One of the weekend’s most substantive debates about electoral strategy arose in discussion of the outdoor recreation plank. 

“To me, this is an issue that the Democrats, if we play our cards right, can pull a lot of voters away from Republicans if we just come out and present the bare facts to the people of Montana,” said Alex Newby, a delegate from Gallatin County attending his first convention.

But Democrats, he argued, have taken support on the issue for granted, and aren’t doing enough to directly message to conservative voters who might align with the party on public lands access.

“The assumption on the part of Democrats that all hook-and-bullet guys are on our side is not true,” offered Art Noonan, who presided over the plank committee. “It divides on other issues — how they hunt, where they hunt, the issue of guns. This is an issue where we need to say it over and over and over again.”

Public lands access isn’t the only issue on which Democrats risk ceding the field to Republicans, Newby told MTFP later. Democrats, he said, never campaigned in the conservative agricultural community where he grew up, and struggle to connect their messaging with voters’ hearts — a pressing concern given the party’s ambition to win at least one Republican-leaning seat in Congress, stave off a GOP legislative supermajority, and eventually claw back at least one statewide seat of power.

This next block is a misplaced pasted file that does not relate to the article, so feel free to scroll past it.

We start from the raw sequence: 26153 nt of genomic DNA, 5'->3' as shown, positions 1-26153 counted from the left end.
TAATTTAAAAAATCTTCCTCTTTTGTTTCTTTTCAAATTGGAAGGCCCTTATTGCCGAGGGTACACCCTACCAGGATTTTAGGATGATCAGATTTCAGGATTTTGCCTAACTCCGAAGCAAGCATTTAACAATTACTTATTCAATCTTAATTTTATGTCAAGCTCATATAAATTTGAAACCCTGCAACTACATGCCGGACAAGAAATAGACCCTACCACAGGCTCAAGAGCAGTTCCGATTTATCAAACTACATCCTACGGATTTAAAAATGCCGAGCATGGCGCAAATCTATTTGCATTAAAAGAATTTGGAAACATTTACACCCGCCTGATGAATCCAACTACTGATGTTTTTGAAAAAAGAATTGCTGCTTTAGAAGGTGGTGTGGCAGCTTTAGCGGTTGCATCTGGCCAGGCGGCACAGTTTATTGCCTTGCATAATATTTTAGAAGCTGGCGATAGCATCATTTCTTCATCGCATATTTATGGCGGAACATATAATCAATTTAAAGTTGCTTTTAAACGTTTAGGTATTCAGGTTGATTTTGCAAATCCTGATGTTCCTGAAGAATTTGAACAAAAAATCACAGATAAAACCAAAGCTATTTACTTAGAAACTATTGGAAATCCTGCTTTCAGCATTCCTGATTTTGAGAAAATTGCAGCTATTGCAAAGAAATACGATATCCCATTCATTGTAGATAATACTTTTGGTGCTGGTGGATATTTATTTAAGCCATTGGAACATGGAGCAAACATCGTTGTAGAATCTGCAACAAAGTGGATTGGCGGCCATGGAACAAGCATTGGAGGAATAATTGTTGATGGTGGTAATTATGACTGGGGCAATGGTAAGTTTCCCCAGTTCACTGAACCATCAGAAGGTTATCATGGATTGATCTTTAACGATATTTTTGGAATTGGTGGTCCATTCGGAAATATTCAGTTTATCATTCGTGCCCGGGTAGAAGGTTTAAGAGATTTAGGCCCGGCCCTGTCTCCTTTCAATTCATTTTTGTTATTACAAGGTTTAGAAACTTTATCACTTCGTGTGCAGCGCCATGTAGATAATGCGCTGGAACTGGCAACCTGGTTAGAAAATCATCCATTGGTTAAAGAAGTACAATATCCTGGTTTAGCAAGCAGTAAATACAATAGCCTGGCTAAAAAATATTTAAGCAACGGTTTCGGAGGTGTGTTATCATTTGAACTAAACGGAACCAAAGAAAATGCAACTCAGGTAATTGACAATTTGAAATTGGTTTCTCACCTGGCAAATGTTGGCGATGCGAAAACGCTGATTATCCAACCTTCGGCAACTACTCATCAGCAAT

“I don’t know what the Montana Dems do except ask me for money,” he added. “I’m like, I don’t freaking have any money and I don’t want to send you any money because I’m not really seeing a lot of results. So stop congratulating yourself about the values that you stand for. I wanna see some fire. I wanna see some fight.” 

This story was updated Aug, 3, 2022 to reflect that Democratic congressional candidate Penny Ronning addressed a private fundraiser Friday evening.

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Raised in Arizona, Arren is no stranger to the issues impacting Western states, having a keen interest in the politics of land, transportation and housing. Prior to moving to Montana, Arren was a statehouse reporter for the Arizona Capitol Times and covered agricultural and trade policy for Politico in Washington, D.C. In Montana, he has carved out a niche in shoe-leather heavy muckraking based on public documents and deep sourcing that keeps elected officials uncomfortable and the public better informed.